The move by the OIV comes amid a rise in the popularity of low-alcohol wines, with producers such as Skinnygirl targeting female consumers in particular. Other winemakers are seeking to reduce the high alcohol content of their more potent wines, created by factors such as better vineyard management and the picking of grapes later (and riper). Some can have alcohol levels of up to 17 percent. Alcohol reduction can also improve the taste balance of particular wines.
Alcohol is reduced or removed using techniques such as spinning cones and reverse osmosis. Conetech, a California-based company which specializes in "alcohol adjustment," says it treats six million gallons of wine annually from around 600 clients. It also has plants in Chile, Spain, France and South Africa, with Australia soon to follow.
The difficulty is that the rules governing the use of alcohol-reduction technology vary worldwide. It's permitted in the United States, for example, but the rules in Europe are less liberal. In addition, some countries have not yet tapped into the low-alcohol trend.
To counter this confusion, the general assembly of the OIV has adopted four resolutions to address "both the expectations of the vinicultural sector and a growing appetite of consumers for low-alcohol or directly dealcoholised beverages of viti-vinicultural origin." They are designed as recommendations to the organization's members, which include wine-producing countries such as Australia, Argentina and European Union member states. The United States will not be affected, as it does not belong to the OIV.
Meeting in the Turkish city of Izmir, the general assembly announced that its International Code of Oenological Practices would, for the first time, include official definitions of the treated wines, as well as specifying the separation techniques that could be used.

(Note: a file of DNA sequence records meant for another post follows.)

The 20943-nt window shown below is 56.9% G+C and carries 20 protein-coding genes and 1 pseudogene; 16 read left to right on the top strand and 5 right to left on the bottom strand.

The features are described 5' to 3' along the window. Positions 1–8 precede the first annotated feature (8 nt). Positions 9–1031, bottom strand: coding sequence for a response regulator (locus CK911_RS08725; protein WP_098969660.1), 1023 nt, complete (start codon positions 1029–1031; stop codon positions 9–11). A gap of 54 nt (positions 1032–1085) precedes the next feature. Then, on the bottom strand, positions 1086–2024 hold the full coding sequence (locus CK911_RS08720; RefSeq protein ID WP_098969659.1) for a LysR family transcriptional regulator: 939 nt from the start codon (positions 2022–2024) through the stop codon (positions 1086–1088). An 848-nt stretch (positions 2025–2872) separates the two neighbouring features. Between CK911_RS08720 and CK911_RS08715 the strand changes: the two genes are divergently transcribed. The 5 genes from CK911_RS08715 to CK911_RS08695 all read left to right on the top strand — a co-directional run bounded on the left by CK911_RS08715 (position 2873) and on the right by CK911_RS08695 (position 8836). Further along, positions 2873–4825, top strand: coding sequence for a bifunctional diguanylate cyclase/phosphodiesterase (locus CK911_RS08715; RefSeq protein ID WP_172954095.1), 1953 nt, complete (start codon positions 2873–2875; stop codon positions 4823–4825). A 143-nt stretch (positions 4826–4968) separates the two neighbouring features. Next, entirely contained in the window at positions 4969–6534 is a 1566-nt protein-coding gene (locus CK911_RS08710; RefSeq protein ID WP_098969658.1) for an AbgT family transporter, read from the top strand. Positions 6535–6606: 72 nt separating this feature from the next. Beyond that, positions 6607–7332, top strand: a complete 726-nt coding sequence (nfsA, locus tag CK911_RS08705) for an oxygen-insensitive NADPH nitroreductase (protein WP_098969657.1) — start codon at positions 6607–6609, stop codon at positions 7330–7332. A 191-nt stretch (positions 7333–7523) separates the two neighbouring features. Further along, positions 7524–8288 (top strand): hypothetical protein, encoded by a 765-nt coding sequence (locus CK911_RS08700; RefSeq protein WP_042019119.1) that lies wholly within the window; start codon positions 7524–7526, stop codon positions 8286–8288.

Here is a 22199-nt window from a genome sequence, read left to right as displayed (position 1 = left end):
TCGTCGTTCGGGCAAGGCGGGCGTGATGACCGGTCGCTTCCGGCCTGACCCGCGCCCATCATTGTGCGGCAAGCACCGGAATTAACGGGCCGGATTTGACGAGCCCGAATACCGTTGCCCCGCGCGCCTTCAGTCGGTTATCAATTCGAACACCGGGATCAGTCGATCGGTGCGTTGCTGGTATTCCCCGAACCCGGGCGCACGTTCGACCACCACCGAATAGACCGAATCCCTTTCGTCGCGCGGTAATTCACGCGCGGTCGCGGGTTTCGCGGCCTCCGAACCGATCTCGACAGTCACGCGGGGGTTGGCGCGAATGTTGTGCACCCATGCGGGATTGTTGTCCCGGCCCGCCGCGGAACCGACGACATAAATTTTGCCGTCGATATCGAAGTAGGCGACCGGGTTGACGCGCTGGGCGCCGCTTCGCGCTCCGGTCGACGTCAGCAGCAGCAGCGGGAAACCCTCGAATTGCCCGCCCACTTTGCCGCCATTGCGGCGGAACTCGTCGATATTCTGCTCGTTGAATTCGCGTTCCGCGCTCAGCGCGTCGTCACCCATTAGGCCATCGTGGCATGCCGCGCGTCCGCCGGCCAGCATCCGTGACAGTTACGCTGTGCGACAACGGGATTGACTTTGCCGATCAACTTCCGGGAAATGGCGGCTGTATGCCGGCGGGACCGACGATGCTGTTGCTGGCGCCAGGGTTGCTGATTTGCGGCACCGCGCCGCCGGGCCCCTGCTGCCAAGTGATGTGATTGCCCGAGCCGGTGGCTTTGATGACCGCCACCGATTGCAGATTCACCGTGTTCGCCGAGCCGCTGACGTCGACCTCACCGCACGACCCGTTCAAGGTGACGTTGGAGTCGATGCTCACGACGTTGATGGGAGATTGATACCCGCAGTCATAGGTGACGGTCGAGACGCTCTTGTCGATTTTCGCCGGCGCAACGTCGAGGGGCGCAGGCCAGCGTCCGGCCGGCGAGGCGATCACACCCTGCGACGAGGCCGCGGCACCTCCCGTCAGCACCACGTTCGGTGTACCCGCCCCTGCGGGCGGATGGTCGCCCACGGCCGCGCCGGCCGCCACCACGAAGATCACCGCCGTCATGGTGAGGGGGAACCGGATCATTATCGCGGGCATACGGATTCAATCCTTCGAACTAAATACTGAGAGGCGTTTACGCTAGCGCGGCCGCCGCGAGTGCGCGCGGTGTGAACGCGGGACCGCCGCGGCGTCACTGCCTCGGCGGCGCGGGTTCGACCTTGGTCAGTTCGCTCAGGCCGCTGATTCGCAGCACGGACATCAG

"Correcting the alcohol content of a particular wine, which means to reduce an envisaged excessive level of ethanol to improve its taste balance, is allowed with a maximum reduction of 20% [of the original alcohol level]," said the OIV. "Products obtained through this practice must still conform to the definition of wine, and especially keep the minimum alcoholic strength of wines, if they are to be presented as such."
The organization's "definition of wine" states that: "Wine is the beverage resulting exclusively from the partial or complete alcoholic fermentation of fresh grapes, whether crushed or not, or of grape must. Its actual alcohol content shall not be less than 8.5% vol." (This minimum may be reduced to 7 percent in certain regions.)
In Britain, Sovio Wines lost a High Court battle to overturn a ban imposed on its Spanish imports. Spinning cones had been used to reduce the wines' alcohol levels by 40 to 50 percent, taking their alcohol level to below 8.5 percent.
According to the OIV's new resolution: "If the alcohol content of the wine is reduced by more than 20 percent, it will fall under a dealcoholisation process ... the resulting product shall not be presented [solely] as wine, since it will not comply with the established definition."
Products with an alcohol content of between 0.5 and 8.5 percent will be defined as "having been obtained by partial dealcoholisation," while those below 0.5 per cent are defined as "dealcoholised."
The OIV said the permitted "separative techniques" were: partial vacuum evaporation (the process used in spinning cones), membrane techniques (which include reverse osmosis) and distillation.
The organization is currently working on definitions for wines that have "gone through an alcohol reduction of more than 20% but do still respect the minimum alcohol level for wine and special wine."